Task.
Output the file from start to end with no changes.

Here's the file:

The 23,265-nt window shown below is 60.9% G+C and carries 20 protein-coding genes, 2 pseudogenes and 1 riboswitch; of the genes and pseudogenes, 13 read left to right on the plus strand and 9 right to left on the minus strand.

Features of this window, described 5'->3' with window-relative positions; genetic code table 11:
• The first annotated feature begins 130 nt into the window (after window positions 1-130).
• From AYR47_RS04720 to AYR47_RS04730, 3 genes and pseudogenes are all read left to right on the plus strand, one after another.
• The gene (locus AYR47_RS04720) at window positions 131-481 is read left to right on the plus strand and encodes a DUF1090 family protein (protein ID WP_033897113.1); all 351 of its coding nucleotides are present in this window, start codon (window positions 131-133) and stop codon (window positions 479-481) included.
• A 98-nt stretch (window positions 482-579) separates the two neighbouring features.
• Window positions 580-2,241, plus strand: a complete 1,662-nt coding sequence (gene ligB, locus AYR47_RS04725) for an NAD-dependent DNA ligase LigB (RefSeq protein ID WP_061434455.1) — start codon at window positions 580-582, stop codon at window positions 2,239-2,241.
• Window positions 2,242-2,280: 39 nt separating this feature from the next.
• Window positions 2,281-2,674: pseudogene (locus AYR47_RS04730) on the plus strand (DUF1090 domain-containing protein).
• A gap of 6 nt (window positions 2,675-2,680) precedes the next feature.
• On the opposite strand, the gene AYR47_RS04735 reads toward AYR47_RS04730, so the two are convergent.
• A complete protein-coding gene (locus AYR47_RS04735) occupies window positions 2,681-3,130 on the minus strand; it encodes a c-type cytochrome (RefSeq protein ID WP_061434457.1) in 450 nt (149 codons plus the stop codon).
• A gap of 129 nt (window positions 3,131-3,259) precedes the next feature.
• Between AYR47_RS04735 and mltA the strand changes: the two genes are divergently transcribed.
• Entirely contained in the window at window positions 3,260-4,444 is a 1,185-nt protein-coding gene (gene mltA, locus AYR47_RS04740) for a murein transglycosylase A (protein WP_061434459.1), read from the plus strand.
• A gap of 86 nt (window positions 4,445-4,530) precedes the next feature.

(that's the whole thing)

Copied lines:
The 23,265-nt window shown below is 60.9% G+C and carries 20 protein-coding genes, 2 pseudogenes and 1 riboswitch; of the genes and pseudogenes, 13 read left to right on the plus strand and 9 right to left on the minus strand.

Features of this window, described 5'->3' with window-relative positions; genetic code table 11:
• The first annotated feature begins 130 nt into the window (after window positions 1-130).
• From AYR47_RS04720 to AYR47_RS04730, 3 genes and pseudogenes are all read left to right on the plus strand, one after another.
• The gene (locus AYR47_RS04720) at window positions 131-481 is read left to right on the plus strand and encodes a DUF1090 family protein (protein ID WP_033897113.1); all 351 of its coding nucleotides are present in this window, start codon (window positions 131-133) and stop codon (window positions 479-481) included.
• A 98-nt stretch (window positions 482-579) separates the two neighbouring features.
• Window positions 580-2,241, plus strand: a complete 1,662-nt coding sequence (gene ligB, locus AYR47_RS04725) for an NAD-dependent DNA ligase LigB (RefSeq protein ID WP_061434455.1) — start codon at window positions 580-582, stop codon at window positions 2,239-2,241.
• Window positions 2,242-2,280: 39 nt separating this feature from the next.
• Window positions 2,281-2,674: pseudogene (locus AYR47_RS04730) on the plus strand (DUF1090 domain-containing protein).
• A gap of 6 nt (window positions 2,675-2,680) precedes the next feature.
• On the opposite strand, the gene AYR47_RS04735 reads toward AYR47_RS04730, so the two are convergent.
• A complete protein-coding gene (locus AYR47_RS04735) occupies window positions 2,681-3,130 on the minus strand; it encodes a c-type cytochrome (RefSeq protein ID WP_061434457.1) in 450 nt (149 codons plus the stop codon).
• A gap of 129 nt (window positions 3,131-3,259) precedes the next feature.
• Between AYR47_RS04735 and mltA the strand changes: the two genes are divergently transcribed.
• Entirely contained in the window at window positions 3,260-4,444 is a 1,185-nt protein-coding gene (gene mltA, locus AYR47_RS04740) for a murein transglycosylase A (protein WP_061434459.1), read from the plus strand.
• A gap of 86 nt (window positions 4,445-4,530) precedes the next feature.